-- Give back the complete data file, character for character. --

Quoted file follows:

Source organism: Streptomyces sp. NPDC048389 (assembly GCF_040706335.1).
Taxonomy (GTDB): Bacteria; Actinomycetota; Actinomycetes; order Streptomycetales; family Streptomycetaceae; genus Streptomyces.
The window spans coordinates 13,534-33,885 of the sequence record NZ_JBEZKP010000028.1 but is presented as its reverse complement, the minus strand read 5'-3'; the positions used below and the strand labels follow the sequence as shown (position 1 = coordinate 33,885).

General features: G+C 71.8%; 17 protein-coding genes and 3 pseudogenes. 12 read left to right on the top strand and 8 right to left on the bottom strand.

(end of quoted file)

Source organism: Streptomyces sp. NPDC048389 (assembly GCF_040706335.1).
Taxonomy (GTDB): Bacteria; Actinomycetota; Actinomycetes; order Streptomycetales; family Streptomycetaceae; genus Streptomyces.
The window spans coordinates 13,534-33,885 of the sequence record NZ_JBEZKP010000028.1 but is presented as its reverse complement, the minus strand read 5'-3'; the positions used below and the strand labels follow the sequence as shown (position 1 = coordinate 33,885).

General features: G+C 71.8%; 17 protein-coding genes and 3 pseudogenes. 12 read left to right on the top strand and 8 right to left on the bottom strand.